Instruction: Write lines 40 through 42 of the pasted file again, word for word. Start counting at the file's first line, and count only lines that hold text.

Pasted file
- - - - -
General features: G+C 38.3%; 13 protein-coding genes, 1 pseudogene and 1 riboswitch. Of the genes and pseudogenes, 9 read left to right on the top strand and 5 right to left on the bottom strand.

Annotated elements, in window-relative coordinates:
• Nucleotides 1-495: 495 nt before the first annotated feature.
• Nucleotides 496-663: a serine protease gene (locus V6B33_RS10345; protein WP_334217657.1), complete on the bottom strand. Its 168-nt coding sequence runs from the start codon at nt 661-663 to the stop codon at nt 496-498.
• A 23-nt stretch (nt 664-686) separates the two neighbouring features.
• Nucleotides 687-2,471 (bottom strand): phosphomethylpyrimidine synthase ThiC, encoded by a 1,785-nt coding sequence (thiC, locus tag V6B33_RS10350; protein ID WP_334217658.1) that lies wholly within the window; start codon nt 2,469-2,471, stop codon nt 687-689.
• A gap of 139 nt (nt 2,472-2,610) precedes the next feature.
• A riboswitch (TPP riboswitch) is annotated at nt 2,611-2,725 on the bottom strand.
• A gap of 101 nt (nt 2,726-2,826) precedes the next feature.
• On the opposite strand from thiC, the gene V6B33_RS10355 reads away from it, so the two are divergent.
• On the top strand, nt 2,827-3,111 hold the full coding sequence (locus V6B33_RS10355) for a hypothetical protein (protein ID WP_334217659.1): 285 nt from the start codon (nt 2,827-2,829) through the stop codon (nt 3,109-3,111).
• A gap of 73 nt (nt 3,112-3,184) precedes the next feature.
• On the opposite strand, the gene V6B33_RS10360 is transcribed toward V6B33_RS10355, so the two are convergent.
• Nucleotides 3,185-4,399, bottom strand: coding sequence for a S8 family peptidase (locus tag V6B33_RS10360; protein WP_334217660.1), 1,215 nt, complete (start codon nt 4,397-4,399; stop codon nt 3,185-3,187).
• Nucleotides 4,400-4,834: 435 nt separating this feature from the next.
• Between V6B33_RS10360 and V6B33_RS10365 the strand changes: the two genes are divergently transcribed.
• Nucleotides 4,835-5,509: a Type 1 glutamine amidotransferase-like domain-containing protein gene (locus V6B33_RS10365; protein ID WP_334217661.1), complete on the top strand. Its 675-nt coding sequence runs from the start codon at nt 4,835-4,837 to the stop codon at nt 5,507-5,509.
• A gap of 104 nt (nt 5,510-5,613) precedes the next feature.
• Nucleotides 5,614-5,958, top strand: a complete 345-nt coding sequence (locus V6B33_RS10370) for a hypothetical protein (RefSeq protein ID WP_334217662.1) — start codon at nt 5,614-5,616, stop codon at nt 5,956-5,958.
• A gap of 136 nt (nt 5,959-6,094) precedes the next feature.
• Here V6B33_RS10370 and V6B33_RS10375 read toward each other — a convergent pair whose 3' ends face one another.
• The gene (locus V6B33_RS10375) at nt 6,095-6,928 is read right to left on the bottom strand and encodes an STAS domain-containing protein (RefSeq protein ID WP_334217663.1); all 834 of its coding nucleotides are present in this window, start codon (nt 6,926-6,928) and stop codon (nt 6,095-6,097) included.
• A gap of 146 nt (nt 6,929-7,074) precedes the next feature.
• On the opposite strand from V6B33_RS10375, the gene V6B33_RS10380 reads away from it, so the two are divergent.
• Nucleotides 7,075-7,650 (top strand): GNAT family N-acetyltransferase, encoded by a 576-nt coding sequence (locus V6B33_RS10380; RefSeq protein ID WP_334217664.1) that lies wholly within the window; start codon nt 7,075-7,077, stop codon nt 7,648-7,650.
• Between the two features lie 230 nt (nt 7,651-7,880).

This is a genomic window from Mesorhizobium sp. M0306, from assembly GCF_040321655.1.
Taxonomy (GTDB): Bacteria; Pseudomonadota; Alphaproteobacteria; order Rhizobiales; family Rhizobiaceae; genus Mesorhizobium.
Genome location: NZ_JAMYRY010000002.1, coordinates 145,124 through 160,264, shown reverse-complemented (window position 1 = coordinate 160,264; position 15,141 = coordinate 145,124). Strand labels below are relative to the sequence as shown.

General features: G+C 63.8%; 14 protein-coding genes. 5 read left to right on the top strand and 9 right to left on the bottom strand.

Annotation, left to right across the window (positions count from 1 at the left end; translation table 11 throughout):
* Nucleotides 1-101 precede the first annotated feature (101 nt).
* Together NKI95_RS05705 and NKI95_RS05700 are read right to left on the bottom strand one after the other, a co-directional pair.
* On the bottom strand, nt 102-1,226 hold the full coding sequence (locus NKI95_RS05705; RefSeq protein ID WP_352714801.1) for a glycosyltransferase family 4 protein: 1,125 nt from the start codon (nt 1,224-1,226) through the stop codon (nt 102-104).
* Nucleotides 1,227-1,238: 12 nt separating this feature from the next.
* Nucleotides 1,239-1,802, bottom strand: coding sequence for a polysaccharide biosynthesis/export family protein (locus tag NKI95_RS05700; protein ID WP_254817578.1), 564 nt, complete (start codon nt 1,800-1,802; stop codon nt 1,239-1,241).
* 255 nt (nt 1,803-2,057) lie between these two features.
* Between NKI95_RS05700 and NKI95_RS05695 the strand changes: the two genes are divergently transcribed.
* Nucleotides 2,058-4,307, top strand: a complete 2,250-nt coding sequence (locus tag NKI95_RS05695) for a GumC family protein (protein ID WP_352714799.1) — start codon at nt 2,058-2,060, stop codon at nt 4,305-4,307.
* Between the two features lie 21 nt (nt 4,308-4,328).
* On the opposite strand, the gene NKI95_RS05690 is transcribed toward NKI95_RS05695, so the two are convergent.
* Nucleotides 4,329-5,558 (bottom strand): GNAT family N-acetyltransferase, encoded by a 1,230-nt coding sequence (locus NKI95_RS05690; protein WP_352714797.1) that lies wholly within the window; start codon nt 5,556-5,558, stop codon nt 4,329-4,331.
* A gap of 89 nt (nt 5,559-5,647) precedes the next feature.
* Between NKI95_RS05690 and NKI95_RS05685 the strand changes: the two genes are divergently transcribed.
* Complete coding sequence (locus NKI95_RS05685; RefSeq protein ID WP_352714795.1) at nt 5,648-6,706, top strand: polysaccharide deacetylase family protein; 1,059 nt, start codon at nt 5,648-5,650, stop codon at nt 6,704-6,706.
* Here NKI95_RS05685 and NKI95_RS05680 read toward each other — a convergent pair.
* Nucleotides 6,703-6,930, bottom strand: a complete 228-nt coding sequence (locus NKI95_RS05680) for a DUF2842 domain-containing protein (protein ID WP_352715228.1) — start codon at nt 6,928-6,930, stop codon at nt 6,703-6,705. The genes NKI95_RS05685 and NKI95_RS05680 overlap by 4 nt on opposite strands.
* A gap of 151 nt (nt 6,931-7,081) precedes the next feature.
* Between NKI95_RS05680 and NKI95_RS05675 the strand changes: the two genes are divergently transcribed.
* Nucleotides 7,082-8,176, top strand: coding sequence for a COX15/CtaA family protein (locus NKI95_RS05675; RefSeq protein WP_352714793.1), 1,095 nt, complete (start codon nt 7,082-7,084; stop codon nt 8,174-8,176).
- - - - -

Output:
* Between the two features lie 21 nt (nt 4,308-4,328).
* On the opposite strand, the gene NKI95_RS05690 is transcribed toward NKI95_RS05695, so the two are convergent.
* Nucleotides 4,329-5,558 (bottom strand): GNAT family N-acetyltransferase, encoded by a 1,230-nt coding sequence (locus NKI95_RS05690; protein WP_352714797.1) that lies wholly within the window; start codon nt 5,556-5,558, stop codon nt 4,329-4,331.